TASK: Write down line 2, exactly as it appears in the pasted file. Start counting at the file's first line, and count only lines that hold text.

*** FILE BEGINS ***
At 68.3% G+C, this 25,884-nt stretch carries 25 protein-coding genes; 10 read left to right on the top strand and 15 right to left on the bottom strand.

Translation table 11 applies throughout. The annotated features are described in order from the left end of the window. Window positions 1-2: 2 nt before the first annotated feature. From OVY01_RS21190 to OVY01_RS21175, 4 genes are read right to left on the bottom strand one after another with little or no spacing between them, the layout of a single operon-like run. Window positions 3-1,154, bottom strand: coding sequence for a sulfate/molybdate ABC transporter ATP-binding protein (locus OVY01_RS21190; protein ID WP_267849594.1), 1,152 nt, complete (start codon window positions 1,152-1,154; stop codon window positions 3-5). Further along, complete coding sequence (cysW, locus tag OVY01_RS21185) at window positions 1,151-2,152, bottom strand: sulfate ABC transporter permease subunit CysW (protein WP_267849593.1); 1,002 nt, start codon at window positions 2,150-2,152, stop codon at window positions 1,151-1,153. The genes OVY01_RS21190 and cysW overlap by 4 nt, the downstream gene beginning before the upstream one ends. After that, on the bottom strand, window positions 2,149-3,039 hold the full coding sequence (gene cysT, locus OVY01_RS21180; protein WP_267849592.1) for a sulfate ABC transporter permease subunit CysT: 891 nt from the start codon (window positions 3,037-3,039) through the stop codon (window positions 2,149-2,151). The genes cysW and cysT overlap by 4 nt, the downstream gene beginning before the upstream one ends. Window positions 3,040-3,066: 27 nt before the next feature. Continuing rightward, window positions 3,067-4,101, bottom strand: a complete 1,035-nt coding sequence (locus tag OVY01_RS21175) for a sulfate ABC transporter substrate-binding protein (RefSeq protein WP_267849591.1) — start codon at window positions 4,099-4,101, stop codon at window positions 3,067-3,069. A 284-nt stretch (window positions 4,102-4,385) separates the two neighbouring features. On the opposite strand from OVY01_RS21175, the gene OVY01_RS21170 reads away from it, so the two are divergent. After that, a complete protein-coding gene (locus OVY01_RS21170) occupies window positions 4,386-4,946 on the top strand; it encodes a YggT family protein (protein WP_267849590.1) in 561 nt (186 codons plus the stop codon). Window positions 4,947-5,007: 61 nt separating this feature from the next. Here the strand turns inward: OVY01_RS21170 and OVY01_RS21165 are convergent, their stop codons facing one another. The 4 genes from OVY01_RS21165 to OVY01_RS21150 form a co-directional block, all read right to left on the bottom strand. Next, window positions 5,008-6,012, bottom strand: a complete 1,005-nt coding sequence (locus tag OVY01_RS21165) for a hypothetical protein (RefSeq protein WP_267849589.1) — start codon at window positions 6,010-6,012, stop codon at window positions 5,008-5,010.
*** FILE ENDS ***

Translation table 11 applies throughout. The annotated features are described in order from the left end of the window. Window positions 1-2: 2 nt before the first annotated feature. From OVY01_RS21190 to OVY01_RS21175, 4 genes are read right to left on the bottom strand one after another with little or no spacing between them, the layout of a single operon-like run. Window positions 3-1,154, bottom strand: coding sequence for a sulfate/molybdate ABC transporter ATP-binding protein (locus OVY01_RS21190; protein ID WP_267849594.1), 1,152 nt, complete (start codon window positions 1,152-1,154; stop codon window positions 3-5). Further along, complete coding sequence (cysW, locus tag OVY01_RS21185) at window positions 1,151-2,152, bottom strand: sulfate ABC transporter permease subunit CysW (protein WP_267849593.1); 1,002 nt, start codon at window positions 2,150-2,152, stop codon at window positions 1,151-1,153. The genes OVY01_RS21190 and cysW overlap by 4 nt, the downstream gene beginning before the upstream one ends. After that, on the bottom strand, window positions 2,149-3,039 hold the full coding sequence (gene cysT, locus OVY01_RS21180; protein WP_267849592.1) for a sulfate ABC transporter permease subunit CysT: 891 nt from the start codon (window positions 3,037-3,039) through the stop codon (window positions 2,149-2,151). The genes cysW and cysT overlap by 4 nt, the downstream gene beginning before the upstream one ends. Window positions 3,040-3,066: 27 nt before the next feature. Continuing rightward, window positions 3,067-4,101, bottom strand: a complete 1,035-nt coding sequence (locus tag OVY01_RS21175) for a sulfate ABC transporter substrate-binding protein (RefSeq protein WP_267849591.1) — start codon at window positions 4,099-4,101, stop codon at window positions 3,067-3,069. A 284-nt stretch (window positions 4,102-4,385) separates the two neighbouring features. On the opposite strand from OVY01_RS21175, the gene OVY01_RS21170 reads away from it, so the two are divergent. After that, a complete protein-coding gene (locus OVY01_RS21170) occupies window positions 4,386-4,946 on the top strand; it encodes a YggT family protein (protein WP_267849590.1) in 561 nt (186 codons plus the stop codon). Window positions 4,947-5,007: 61 nt separating this feature from the next. Here the strand turns inward: OVY01_RS21170 and OVY01_RS21165 are convergent, their stop codons facing one another. The 4 genes from OVY01_RS21165 to OVY01_RS21150 form a co-directional block, all read right to left on the bottom strand. Next, window positions 5,008-6,012, bottom strand: a complete 1,005-nt coding sequence (locus tag OVY01_RS21165) for a hypothetical protein (RefSeq protein WP_267849589.1) — start codon at window positions 6,010-6,012, stop codon at window positions 5,008-5,010.